Cognitive biases can be organized into four categories: biases that arise from too much information, not enough meaning, the human learning and memory lieberman pdf to act quickly, and the limits of memory. Cognitive biases are tendencies to think in certain ways that can lead to systematic deviations from a standard of rationality or good judgment, and are often studied in psychology and behavioral economics.
Although the reality of these biases is confirmed by replicable research, there are often controversies about how to classify these biases or how to explain them. Such effects are called cognitive biases.
Both effects can be present at the same time. There are also controversies over some of these biases as to whether they count as useless or irrational, or whether they result in useful attitudes or behavior. For example, when getting to know others, people tend to ask leading questions which seem biased towards confirming their assumptions about the person.
However, this kind of confirmation bias has also been argued to be an example of social skill: a way to establish a connection with the other person. Although this research overwhelmingly involves human subjects, some findings that demonstrate bias have been found in non-human animals as well. For example, hyperbolic discounting has been observed in rats, pigeons, and monkeys. Many of these biases affect belief formation, business and economic decisions, and human behavior in general.
They arise as a replicable result to a specific condition. The tendency to avoid options for which missing information makes the probability seem “unknown”. The tendency to use human analogies as a basis for reasoning about other, less familiar, biological phenomena.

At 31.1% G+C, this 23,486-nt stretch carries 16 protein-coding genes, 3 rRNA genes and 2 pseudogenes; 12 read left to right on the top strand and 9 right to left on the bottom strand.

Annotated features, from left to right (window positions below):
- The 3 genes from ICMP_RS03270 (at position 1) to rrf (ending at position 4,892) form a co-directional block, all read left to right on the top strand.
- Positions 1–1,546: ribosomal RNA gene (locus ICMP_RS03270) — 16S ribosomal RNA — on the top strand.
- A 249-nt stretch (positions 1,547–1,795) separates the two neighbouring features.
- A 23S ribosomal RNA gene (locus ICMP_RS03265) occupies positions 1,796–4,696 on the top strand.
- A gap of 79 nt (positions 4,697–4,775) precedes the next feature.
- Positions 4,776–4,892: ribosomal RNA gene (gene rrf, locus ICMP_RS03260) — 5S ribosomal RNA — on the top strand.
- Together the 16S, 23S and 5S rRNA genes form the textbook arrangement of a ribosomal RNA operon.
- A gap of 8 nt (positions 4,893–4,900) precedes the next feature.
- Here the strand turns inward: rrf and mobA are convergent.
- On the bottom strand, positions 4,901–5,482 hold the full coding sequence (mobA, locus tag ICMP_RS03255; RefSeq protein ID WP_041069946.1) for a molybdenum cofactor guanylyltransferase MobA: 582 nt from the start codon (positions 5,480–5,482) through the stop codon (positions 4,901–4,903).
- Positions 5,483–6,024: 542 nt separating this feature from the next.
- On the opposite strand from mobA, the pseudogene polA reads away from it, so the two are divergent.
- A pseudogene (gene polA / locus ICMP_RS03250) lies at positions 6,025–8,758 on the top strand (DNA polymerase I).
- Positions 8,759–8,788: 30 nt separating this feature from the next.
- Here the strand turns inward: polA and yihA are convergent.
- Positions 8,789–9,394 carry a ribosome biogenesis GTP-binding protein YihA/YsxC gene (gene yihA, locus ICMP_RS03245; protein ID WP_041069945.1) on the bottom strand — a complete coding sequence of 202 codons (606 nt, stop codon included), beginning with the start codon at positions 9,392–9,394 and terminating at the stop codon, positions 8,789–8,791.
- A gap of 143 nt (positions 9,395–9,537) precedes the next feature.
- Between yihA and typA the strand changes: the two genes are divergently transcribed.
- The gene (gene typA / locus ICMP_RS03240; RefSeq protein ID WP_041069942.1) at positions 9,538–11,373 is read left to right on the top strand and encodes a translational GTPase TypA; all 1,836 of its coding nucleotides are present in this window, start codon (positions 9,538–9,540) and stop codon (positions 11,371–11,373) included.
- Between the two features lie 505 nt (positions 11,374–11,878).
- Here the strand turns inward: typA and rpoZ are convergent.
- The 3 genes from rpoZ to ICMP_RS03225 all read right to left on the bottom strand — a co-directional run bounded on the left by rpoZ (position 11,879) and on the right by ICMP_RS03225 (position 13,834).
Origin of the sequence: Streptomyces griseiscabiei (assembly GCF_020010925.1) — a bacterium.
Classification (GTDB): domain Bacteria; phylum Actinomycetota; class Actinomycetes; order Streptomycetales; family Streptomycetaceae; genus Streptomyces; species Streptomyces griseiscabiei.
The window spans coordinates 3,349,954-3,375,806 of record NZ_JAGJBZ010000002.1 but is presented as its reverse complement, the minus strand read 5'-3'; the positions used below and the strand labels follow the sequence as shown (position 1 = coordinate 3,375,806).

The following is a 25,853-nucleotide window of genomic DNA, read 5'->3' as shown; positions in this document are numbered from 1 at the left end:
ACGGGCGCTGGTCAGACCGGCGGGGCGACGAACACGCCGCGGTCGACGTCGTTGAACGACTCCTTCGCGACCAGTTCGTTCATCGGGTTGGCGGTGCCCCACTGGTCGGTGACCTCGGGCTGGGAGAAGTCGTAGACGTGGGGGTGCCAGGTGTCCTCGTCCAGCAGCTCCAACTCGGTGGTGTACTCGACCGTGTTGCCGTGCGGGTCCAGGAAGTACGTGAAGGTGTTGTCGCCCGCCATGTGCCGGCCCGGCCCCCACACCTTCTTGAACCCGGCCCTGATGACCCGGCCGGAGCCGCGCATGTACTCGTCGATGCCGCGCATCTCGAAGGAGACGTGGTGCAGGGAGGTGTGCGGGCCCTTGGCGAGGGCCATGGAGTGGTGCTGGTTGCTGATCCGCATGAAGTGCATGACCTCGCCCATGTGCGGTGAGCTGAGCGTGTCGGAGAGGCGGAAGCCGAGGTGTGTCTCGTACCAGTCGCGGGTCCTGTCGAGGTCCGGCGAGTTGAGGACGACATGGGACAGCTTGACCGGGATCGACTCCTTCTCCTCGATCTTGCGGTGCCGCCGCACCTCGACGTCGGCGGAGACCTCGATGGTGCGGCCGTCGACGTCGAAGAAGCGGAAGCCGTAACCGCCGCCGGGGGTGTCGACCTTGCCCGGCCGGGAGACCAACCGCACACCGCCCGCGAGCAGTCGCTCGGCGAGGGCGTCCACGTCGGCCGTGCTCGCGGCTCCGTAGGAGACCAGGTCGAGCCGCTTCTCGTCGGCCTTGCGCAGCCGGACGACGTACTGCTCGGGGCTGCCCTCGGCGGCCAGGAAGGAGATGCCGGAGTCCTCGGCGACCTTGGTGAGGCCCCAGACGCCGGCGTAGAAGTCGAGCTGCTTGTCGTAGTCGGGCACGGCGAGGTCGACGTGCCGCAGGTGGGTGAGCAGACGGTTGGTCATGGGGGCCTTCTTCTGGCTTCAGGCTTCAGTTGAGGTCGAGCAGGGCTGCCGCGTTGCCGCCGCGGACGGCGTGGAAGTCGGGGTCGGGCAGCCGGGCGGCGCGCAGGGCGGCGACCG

The tendency to characterize animals, objects, and abstract concepts as possessing human-like traits, emotions, and intentions. The tendency of our perception to be affected by our recurring thoughts. The tendency to depend excessively on automated systems which can lead to erroneous automated information overriding correct decisions. The tendency to overestimate the likelihood of events with greater “availability” in memory, which can be influenced by how recent the memories are or how unusual or emotionally charged they may be.
The reaction to disconfirming evidence by strengthening one’s previous beliefs. Related to groupthink and herd behavior.
An effect where someone’s evaluation of the logical strength of an argument is biased by the believability of the conclusion. A person who has performed a favor for someone is more likely to do another favor for that person than they would be if they had received a favor from that person. The tendency to misinterpret statistical experiments involving conditional probabilities. The tendency to see oneself as less biased than other people, or to be able to identify more cognitive biases in others than in oneself.
The tendency for people to appear more attractive in a group than in isolation. The tendency to remember one’s choices as better than they actually were.